Tuesday, March 11, 2008

Bill Expanding Ban on Discrimination Against Gays Introduced

A bill that would expand the state's ban on discrimination on the basis of sexual preference has been introduced in the Senate.

SB 200, by Sen. Jennifer Veiga, D-Denver, would mandate equal treatment in housing, public accommodations, credit decisions and many other areas, including:

* Membership in labor organizations;
* Inclusion in public works projects;
* Issuance of a license to practice law;
* Sales of cemetery plots
* Determination of whether expenses paid at or to a club that
has a policy to restrict membership are tax deductible;
* The provision of funeral services;
* Enrollment or classification of students at private
occupational schools;
* Eligibility for jury service;
* Enrollment in a charter school, institute charter school,
public school, or pilot school for expelled students;
* Written local school boards of education policies regarding
employment, promotion, and dismissal;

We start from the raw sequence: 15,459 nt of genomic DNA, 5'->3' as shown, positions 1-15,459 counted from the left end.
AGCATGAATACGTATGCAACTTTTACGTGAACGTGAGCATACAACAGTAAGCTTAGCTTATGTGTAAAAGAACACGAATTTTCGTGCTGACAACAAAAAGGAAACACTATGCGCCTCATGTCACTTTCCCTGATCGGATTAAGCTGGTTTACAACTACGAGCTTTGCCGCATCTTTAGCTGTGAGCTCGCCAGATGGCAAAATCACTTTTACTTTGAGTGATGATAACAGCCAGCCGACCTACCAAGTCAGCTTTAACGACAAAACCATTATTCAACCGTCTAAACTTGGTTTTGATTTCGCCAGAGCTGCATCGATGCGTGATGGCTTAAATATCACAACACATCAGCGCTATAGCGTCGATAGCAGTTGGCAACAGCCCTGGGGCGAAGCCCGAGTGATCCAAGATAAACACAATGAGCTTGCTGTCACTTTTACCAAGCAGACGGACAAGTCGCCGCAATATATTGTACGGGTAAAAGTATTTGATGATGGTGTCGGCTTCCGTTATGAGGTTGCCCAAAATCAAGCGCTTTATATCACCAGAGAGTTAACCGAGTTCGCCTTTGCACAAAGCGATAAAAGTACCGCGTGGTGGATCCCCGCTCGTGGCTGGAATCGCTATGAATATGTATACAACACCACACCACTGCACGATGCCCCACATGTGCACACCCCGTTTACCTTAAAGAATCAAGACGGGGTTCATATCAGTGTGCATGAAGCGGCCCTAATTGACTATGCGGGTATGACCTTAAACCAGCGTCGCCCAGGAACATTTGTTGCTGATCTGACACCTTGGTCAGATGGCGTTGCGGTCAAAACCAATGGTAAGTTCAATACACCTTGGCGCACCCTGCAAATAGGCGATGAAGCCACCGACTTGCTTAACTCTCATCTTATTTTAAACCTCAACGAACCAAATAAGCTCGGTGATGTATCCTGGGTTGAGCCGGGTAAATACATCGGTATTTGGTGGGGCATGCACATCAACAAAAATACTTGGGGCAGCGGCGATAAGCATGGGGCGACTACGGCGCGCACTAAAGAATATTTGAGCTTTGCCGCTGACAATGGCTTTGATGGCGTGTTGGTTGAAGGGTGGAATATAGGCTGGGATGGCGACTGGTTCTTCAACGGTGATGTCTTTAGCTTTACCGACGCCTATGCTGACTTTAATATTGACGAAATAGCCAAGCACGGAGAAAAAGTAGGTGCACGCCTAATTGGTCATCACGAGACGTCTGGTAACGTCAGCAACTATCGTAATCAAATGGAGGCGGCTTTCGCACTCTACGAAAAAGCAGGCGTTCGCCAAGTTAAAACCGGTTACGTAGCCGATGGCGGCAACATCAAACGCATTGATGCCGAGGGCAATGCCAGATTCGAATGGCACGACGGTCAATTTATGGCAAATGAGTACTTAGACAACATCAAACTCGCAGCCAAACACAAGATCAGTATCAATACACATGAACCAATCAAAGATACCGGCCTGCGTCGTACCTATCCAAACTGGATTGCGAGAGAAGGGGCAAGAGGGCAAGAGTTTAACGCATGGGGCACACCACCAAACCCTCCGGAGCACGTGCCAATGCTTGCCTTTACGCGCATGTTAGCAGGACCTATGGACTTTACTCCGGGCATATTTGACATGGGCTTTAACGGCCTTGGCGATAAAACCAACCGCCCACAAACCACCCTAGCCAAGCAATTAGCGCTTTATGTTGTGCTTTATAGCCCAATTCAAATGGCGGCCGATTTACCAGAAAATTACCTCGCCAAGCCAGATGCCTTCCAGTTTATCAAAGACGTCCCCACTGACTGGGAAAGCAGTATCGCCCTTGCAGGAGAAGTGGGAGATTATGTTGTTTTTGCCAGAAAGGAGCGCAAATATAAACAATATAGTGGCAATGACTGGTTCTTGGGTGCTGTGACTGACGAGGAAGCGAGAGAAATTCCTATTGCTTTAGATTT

* The assignment or transfer of a public school teacher;
* Leasing portions of the grounds of or improvements on the
grounds of the Colorado state university - Pueblo and the
Colorado school of mines;
* Employment in state personnel system;
* The provision of adequate hospital facilities;
* Availability of family planning services;
* Employment practices of county departments of social
services involving selection, retention, and promotion of
* Participation in the managed care program under the
children’s basic health plan;
* Making or committing to make a housing facility loan by
the Colorado housing and finance authority; and
* Imposition of a discriminatory occupancy requirement on
charitable property for which the owner is claiming an
exemption from property taxes based on the charitable use
of the property.

The bill would apply to gays, lesbians, bisexuals and trans-gendered individuals. It also extends the provisions summarized above to other categories, including sex,
marital status, disability, age, national origin, ancestry, and religion.

Last year the General Assembly approved, and Gov. Bill Ritter signed, a bill that prohibits discrimination against people in those categories in employment decisions.